Loss of Life & Sustained Injuries: On 9/11 approximately 3,000 people were killed. These types of events often lead to rising numbers because more people usually surface onto the injured or death lists after the initial event. Case in point: The injured who die within 72 hours.
Disruption of Essential Services: Services that include hospitals, power plants, water processing plants, and sanitation removal & processing facilities are critical to maintaining an organized and stable infrastructure. While local police forces can be augmented by National Guard troops, it is another case when a major service provider’s operations are severely damaged or destroyed. For example, on March 11, 2011 an earthquake rocked Japan and caused massive damage to the Fukushima nuclear facility. Reactors 1, 2, and 3 experienced full-meltdown, which merited a 7 on the International Nuclear Event Scale (INES). Hundreds of thousands were left without power in cold weather, which only further substantiates the reliance on basic services such as power generation to support a stable and organized infrastructure.
Disruption of Communication Systems: While cellphones and smartphones take precedence in regards to numbers, landlines are still used by many. In addition, the cable routers that people connect via wireless routers could be rendered inoperable because both are powered by electricity, which could be unavailable as a result of large-scale earthquake or severe hurricane. For example, many businesses and residents in Lower Manhattan had their communication systems completely knocked out as a result of a Category 2 Hurricane called Sandy. Not only were communications adversely affected in America’s “Financial Capital” over the short-term, but many businesses and residents were not back to pre-storm level communication performance until months after the initial event. Lack of AC power will render cable and wireless routers useless, and also affect a plethora of digital devices (e.g., smartphone, tablet, notebook, etc.) because all of these devices require 120v power via direct connection (routers) or AC adaptor (digital devices).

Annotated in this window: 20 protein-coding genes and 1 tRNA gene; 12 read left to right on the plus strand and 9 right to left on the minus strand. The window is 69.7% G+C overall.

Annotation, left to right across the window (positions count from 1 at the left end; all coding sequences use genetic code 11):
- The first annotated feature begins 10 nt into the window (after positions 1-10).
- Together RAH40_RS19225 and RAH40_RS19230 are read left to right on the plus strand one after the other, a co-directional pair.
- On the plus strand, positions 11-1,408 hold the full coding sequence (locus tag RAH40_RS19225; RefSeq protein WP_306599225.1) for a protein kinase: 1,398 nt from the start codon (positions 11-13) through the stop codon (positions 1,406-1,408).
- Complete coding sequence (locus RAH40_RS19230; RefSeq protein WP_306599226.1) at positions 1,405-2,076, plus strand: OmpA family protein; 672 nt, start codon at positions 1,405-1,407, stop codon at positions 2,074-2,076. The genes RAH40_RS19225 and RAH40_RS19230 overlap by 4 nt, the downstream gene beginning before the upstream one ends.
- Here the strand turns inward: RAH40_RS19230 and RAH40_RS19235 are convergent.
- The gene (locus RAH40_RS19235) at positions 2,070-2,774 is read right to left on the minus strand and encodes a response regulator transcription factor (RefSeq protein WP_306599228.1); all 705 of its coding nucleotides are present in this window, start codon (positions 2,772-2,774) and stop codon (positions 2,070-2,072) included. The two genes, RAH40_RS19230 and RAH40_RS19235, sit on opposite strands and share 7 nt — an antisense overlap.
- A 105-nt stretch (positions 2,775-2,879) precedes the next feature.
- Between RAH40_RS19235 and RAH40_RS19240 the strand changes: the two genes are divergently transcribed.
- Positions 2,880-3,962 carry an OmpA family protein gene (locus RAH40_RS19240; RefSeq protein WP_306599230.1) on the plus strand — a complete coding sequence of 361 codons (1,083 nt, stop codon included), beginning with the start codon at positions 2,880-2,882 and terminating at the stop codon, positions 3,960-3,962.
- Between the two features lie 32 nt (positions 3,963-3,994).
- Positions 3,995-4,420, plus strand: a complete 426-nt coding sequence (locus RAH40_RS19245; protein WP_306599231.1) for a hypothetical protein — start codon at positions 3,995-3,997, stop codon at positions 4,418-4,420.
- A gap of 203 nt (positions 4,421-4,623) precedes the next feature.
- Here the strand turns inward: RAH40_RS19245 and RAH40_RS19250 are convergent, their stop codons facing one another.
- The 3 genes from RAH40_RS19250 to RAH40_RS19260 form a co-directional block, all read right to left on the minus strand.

Disruption of Transportation Systems: Properly functioning transportation systems (e.g., roads, railways, airports, etc.) are vital during a time of crisis, and can have a direct bearing on lives lost and injuries sustained. Case in point: The ability to quickly and efficiently evacuate people in mass via roads and railways before a natural event such as major hurricane could save many lives. For example, on October 29, 2012 Hurricane Sandy hit the New York Tri-State area and caused havoc on roadways, railways, and airports. Busy railways such as Metro North and the Northeast Corridor ground to near halt, while subways were running with greatly reduced schedules, and cars were visibly absent from the all major roadways. It is important to note that places like Manhattan and Galveston are true islands and it is logical to assume that mass evacuation would pose many substantial logistical hurdles.
Property Damage: The damage to property (e.g., government, commercial, and residential, etc.) resulting from as catastrophic event will most often run into the billions of dollars at the outset, and just keep rising as a result of lower overall output of goods and services. For example, two twentieth century San Francisco earthquakes make for good real-world examples because they provide a glimpse of the possible damage costs. First, The Great San Francisco Earthquake 1906 struck the Bay-Area on April 18, 1906. It measured 7.9, and over 3,000 people lost their lives, while property damage was estimated to be approximately $400 million in 1906 dollars. In retrospect, The Great San Francisco Earthquake of 1906 sustained massive damage to government, commercial, and residential property. Second, the Loma Prieta earthquake struck the Bay-Area on October 17, 1989. It measured 6.9, and over 50 people lost their lives, while property damage was estimated to be approximately $6 billion. It is fair to say that if an earthquake were to take place in major cities like Los Angeles or San Francisco today, property damage could easily hit in the tens of billions of dollars. 159 people lost their lives as a result of Hurricane Sandy and damages have been estimated to be in the realm of $65 billion dollars.